What are regular procedures? For instance, we are at some place of execution, and then there is *boom*...and some procedure is being called. To call the procedure, we preserve the current point of return, and then call the procedure. It performs, completes, and returns the control to the place it has been called from. A coroutine is the same thing, but only different. It also returns the control to the place it has been called from but it does not complete. It stops at some point, from which it begins to work during the rerun. Thus, we get a sort of ping pong. The caller throws the ball, and then a coroutine catches it, runs to another place, and throws it back. The caller also does something (runs to a different place), and throws the ball again to the previous place, but of the coroutine. It goes like this until the coroutine completes. In general, we could say that a procedure is a special case of a coroutine.

How can we use it for our asynchronous tasks? We should keep in mind that a coroutine saves some execution context, which is extremely important for asynchronousness. That’s exactly what I am going to use. If a coroutine needs to perform an asynchronous operation, I will simply call an asynchronous method and exit the coroutine. Upon completion of the asynchronous operation, the handler will keep performing our coroutine from the point of the last call of the asynchronous operation. This means that all the dirty work of context saving falls on the shoulders of the implementation of coroutines.

That’s when the problems begin. The thing is that the support for coroutines on the side of languages and processors is ancient history. For the implementation of switching execution contexts, we have to perform lots of operations nowadays. We should save register states, then switch the stack and fill in some command boxes for the correct operation of the runtime environment (for exceptions, TLS, etc.) Moreover, the implementation depends not only on the architecture of the processor but also on the compiler and operating system. Sounds like the final nail in the coffin…

Fortunately, we’ve got boost.context that will implement everything necessary to support a particular platform. Everything is written with Assembler, in the best tradition. We can certainly use boost.coroutine but why when there’s boost.context? We need more hard-rock!

The Implementation of Coroutines

So, we are going to write coroutines for our purposes. The interface is going to be like this:

// leave the coroutine
void yield();

// check if we are inside the coroutine
bool isInsideCoro();

// coroutine
struct Coro
{
    // just in case
    friend void yield();

    Coro();

    // create and invoke the handler
    Coro(Handler);

    // no comments
    ~Coro();

    // run the handler
    void start(Handler);

    // resume the coroutine's work (only when it was completed with yield)
    void resume();

    // check if the coroutine can be resumed
    bool isStarted() const;

private:
    ...
};

As you can see, the interface is quite simple. Here’s a variant of using it:

void coro()
{
    std::cout << '2';
    yield();
    std::cout << '4';
}
std::cout << '1';
Coro c(coro);
std::cout << '3';
c.resume();
std::cout << '5';

The following should be seen on the screen:

12345

Let’s begin with the start method:

void Coro::start(Handler handler)
{
    VERIFY(!isStarted(), "Trying to start already started coro");
    context = boost::context::make_fcontext(&stack.back(), stack.size(), &starterWrapper0);
    jump0(reinterpret_cast<intptr_t>(&handler));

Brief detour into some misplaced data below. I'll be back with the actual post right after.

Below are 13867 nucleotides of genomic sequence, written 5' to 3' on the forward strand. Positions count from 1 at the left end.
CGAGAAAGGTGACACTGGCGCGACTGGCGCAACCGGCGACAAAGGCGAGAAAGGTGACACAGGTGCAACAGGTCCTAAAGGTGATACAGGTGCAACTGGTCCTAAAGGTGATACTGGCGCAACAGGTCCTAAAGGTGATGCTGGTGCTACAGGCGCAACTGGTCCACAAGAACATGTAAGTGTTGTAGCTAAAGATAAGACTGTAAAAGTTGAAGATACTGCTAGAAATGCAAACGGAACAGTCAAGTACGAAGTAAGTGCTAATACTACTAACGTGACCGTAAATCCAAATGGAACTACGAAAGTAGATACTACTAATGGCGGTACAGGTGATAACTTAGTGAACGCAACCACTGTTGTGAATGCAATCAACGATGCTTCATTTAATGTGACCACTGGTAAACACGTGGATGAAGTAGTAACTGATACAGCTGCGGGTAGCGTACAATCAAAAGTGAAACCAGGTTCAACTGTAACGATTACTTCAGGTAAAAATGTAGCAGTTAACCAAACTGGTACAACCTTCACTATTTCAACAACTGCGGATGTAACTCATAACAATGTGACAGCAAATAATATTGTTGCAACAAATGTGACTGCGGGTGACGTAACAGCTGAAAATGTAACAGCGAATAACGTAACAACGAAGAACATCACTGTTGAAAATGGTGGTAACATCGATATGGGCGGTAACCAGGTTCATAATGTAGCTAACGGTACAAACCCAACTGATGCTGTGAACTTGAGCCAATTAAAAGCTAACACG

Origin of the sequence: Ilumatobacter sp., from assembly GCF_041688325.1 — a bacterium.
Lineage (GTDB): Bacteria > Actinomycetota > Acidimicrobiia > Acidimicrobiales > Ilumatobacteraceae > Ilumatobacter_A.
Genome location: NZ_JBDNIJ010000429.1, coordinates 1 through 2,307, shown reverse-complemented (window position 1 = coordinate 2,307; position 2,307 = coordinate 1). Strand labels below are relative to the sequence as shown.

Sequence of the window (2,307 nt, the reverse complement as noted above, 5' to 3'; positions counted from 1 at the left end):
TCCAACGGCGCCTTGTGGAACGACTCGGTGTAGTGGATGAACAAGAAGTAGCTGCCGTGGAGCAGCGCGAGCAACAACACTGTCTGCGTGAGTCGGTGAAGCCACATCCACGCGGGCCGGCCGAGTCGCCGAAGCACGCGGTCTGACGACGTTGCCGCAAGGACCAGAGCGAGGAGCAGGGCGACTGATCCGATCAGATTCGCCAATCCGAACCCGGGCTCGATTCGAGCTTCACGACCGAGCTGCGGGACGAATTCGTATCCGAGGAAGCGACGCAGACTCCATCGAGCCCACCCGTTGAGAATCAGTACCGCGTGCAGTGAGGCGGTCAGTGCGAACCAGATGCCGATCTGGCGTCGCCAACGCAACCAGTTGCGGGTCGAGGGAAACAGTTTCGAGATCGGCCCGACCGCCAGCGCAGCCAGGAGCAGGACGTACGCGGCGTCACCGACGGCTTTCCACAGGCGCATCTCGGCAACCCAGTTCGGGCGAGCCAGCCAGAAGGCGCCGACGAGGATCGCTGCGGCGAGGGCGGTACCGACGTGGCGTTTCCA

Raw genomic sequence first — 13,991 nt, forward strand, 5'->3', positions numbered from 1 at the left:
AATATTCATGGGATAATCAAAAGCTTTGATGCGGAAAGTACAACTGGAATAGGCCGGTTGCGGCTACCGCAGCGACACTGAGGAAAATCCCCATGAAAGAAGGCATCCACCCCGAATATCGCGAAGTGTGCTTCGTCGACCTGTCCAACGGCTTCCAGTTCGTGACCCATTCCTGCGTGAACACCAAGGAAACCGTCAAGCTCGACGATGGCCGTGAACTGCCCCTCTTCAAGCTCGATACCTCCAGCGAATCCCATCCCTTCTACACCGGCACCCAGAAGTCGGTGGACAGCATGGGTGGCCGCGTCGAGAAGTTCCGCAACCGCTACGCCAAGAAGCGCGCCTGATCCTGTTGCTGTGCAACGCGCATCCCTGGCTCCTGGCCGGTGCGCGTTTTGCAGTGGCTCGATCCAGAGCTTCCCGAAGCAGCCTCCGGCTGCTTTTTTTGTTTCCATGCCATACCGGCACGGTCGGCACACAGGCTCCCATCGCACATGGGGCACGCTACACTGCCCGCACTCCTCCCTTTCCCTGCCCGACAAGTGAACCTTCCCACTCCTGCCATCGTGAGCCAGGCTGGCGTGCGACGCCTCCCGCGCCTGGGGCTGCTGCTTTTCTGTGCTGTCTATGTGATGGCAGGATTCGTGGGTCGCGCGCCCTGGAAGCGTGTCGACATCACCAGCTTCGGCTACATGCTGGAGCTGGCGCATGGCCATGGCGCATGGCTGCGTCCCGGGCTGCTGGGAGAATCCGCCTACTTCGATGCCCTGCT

}

Here, boost::context::make_fcontext creates the context and passes the static method starterWrapper0 as a starting function:

TLS Coro* t_coro;
void Coro::starterWrapper0(intptr_t p)
{
    t_coro->starter0(p);
}

that simply redirects to starter0 method, extracting the current Coro instance from TLS. All the magic of switching contexts is in the private methodjump0:

void Coro::jump0(intptr_t p)
{
Coro* old = this;
std::swap(old, t_coro);
running = true;
boost::context::jump_fcontext(&savedContext, context, p);
running = false;
std::swap(old, t_coro);
if (exc != std::exception_ptr())
std::rethrow_exception(exc);
}

Here we replace the old TLS value oft_coro with a new one (we need it for the recursive switching between several coroutines), then set various flags and switch the context using boost::context::jump_fcontext. At the end, we restore old values and rethrow exceptions.

Now, let's have a look at the private starter0 method that invokes the necessary handler:

void Coro::starter0(intptr_t p)
{
    started = true;
    try
    {
        Handler handler = std::move(*reinterpret_cast<Handler*>(p));
        handler();
    }
    catch (...)
    {
        exc = std::current_exception();
    }
    started = false;
    yield0();
}

I'd like to highlight one interesting thing: if we do not save the handler inside the coroutine (before calling it) the program can crash during the next return. This is due to the fact that the handler stores some state that can be destroyed at some point.

Let's have a look at other functions:

// return the control from the coroutine
void yield()
{
    VERIFY(isInsideCoro(), "yield() outside coro");
    t_coro->yield0();
}

// check if we are inside the coroutine
bool isInsideCoro()
{
    return t_coro != nullptr;
}

// resume the coroutine after yield
void Coro::resume()
{
    VERIFY(started, "Cannot resume: not started");
    VERIFY(!running, "Cannot resume: in running state");
    jump0();
}

// check if the coroutine is still running
bool Coro::isStarted() const
{
    return started || running;
}

// go to the preserved context
void Coro::yield0()
{
    boost::context::jump_fcontext(context, &savedContext, 0);
}

Synca: async vice versa

Asynchrony: Back to the Future - Figure 5

It's time to implement asynchronousness on coroutines. A trivial option of implementation is provided in the following diagram:

Asynchrony: Back to the Future - Figure 6

We create a coroutine, then it starts an asynchronous operation and completes its execution using yield() function. Upon completion of the operation, the coroutine continues its execution by calling resume() method.

Everything would be fine if it weren't for the notorious multithreading. As is always the case, it brings some turbulence. That's why the provided above approach will not work properly, which is clearly illustrated by the following diagram: